Body cameras soon for Trinidad cops
PORT OF SPAIN –– Police officers may soon have their daily duties monitored as the service moves to launch its pilot project on officers wearing body cameras.
In a telephone interview yesterday, Acting Police Commissioner Stephen Williams said the Police Service would soon launch the project.
Recently the item showed its handiness in the United States with the activities of their officers being monitored.
“It is a feature of the future and we identified it as critical step as we go forward. We are going on an experiment with the body cameras on officers,” he said.
Williams declined to give a date when the pilot project would be introduced but, however, said it was “very soon”.
He added: “We will be launching off on an experiment on body cameras. It’s about finding ways and means of improving issues of communications and capturing events.
“We have people with cellphones capturing events and we want to know what has happened with an officer and members of the public. This is the best way, which is necessary.”
He said it was a step in the right direction to improve the organization.
“It comes by way of the Police Service realizing what is happening globally and locally and moving an organization forward and making improvements necessary to build a relationship with members of the public and this what we are doing,” he said.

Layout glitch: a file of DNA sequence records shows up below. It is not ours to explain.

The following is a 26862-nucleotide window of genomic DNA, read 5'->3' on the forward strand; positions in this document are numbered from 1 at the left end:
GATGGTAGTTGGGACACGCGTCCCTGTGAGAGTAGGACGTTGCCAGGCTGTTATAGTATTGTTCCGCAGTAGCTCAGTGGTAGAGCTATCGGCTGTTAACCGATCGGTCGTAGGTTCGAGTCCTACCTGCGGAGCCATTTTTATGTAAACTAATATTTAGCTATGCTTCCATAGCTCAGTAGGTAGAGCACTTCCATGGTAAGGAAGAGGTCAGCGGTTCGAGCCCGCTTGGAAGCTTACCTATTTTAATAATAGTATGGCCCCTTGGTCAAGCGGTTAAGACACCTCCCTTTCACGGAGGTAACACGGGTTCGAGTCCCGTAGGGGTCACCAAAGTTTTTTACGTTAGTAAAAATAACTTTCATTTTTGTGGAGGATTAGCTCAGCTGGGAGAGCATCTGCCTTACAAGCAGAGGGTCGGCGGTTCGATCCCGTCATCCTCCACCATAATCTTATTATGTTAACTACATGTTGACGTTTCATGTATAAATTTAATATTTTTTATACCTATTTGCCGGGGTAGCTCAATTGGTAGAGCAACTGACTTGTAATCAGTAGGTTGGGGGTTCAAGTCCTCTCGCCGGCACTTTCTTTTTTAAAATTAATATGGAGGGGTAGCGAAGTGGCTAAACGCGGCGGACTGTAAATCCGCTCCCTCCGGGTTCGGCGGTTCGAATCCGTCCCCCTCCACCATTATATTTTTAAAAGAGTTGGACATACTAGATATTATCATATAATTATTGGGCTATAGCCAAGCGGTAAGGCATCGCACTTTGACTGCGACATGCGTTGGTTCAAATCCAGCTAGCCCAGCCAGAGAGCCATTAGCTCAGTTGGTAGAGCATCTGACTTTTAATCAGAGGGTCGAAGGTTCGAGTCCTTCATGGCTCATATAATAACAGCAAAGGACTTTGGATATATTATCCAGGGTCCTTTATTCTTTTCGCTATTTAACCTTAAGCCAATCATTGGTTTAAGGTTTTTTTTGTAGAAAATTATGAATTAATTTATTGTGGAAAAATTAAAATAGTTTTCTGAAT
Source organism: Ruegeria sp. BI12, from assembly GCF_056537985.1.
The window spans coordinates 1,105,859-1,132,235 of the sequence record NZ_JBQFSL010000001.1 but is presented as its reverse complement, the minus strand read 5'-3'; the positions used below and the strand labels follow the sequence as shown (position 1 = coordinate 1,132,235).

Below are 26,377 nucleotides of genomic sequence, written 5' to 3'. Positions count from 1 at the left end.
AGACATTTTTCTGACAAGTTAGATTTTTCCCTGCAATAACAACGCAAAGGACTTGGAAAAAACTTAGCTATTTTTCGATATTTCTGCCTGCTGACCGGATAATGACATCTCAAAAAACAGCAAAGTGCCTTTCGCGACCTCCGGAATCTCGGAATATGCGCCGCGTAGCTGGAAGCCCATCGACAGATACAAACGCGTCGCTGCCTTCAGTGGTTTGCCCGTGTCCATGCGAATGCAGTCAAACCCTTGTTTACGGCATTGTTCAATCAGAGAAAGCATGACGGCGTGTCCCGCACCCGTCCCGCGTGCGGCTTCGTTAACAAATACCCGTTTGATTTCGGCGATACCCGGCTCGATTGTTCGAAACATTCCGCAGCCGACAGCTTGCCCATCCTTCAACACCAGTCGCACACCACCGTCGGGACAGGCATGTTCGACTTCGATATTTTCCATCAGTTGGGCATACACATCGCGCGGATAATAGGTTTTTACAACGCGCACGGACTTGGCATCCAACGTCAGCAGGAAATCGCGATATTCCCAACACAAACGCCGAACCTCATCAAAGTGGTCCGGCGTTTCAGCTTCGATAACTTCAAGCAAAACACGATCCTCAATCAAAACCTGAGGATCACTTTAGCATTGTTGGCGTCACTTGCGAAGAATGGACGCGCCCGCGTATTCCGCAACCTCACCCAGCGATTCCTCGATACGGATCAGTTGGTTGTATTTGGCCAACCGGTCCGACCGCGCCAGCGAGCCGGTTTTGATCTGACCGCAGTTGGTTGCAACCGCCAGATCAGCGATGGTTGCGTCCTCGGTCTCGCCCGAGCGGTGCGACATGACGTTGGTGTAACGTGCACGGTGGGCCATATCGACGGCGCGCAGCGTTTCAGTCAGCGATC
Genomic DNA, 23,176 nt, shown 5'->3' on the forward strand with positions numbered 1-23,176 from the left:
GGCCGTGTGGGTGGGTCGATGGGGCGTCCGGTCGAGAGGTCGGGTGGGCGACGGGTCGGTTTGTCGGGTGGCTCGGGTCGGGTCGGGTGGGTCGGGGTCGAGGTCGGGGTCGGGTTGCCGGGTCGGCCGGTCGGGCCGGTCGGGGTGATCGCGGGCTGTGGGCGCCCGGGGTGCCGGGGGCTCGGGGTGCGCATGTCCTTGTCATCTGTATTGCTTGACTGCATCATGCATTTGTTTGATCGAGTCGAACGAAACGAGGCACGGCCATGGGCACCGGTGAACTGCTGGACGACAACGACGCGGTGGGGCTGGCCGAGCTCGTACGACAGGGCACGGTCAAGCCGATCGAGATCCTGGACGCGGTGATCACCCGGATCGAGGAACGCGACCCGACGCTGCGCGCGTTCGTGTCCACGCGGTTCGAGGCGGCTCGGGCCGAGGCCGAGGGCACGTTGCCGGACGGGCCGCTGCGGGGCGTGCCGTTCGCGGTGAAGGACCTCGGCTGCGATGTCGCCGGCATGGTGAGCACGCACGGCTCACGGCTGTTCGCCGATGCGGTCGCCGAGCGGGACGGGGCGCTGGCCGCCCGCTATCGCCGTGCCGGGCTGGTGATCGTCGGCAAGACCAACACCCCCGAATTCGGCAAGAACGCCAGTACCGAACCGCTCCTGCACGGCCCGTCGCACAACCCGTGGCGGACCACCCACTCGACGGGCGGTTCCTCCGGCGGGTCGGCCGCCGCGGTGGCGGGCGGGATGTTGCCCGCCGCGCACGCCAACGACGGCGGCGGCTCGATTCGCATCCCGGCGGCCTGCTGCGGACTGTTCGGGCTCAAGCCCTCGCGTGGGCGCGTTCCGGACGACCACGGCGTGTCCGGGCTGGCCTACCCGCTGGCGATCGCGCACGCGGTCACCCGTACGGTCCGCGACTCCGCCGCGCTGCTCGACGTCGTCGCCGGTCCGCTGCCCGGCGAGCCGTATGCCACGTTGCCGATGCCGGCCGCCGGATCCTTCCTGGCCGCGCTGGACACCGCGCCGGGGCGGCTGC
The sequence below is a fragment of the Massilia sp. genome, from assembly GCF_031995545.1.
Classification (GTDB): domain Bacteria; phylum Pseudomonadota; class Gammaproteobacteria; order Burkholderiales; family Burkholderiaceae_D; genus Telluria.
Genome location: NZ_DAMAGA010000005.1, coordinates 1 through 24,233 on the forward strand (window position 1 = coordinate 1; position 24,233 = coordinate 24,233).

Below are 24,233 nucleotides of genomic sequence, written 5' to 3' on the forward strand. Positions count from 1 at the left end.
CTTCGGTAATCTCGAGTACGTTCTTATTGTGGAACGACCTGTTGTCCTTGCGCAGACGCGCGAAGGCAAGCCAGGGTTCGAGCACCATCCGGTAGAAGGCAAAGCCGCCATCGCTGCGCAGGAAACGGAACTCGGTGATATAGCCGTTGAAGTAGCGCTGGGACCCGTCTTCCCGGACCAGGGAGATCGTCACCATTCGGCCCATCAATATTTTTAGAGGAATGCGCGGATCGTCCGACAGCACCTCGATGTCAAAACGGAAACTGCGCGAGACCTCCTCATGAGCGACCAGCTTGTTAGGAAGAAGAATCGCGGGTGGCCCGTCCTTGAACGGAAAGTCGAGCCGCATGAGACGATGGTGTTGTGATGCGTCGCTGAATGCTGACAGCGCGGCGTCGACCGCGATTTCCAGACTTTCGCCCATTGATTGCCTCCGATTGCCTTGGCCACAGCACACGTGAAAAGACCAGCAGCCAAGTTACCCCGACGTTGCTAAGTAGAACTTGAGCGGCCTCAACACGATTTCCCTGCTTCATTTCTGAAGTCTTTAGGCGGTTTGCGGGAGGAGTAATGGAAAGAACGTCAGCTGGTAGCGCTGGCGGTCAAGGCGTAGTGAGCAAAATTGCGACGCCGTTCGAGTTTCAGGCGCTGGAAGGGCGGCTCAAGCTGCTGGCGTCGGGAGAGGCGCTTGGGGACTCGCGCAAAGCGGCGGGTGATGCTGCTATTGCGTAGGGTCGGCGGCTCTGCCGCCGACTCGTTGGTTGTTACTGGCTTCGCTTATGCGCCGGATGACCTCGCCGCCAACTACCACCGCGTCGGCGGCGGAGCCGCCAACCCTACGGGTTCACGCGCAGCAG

In 2010, then Acting Deputy Police Commissioner Gilbert Reyes said the Police Service was not authorized to use taser guns and therefore the weapons were illegal.
Yet, that year, six Central Division officers, among them a sergeant, appeared before a Chaguanas magistrate on three counts of misbehaviour in public office charged with an alleged taser gun attack on a Tunapuna family.
He said several officers were charged with the taser gun attack. He did not want to comment further on that matter as it was still before the court.
However, he said: “The Police Service will be moving forward to provide various force options for officers while on duty. The force options we are working on are where there is non-lethal force and
“The issue of lethal force where different considerations are used, force, tools and equipment,” he said.
When questioned on the issue of the new uniforms for the service, the acting police commissioner said: “I am not speaking on that but we have been exploring the issue.”
President of the Police Service Social and Welfare Association, Inspector Anand Ramesar, said: “We support it [the body camera]. It’s about time and it is long overdue.”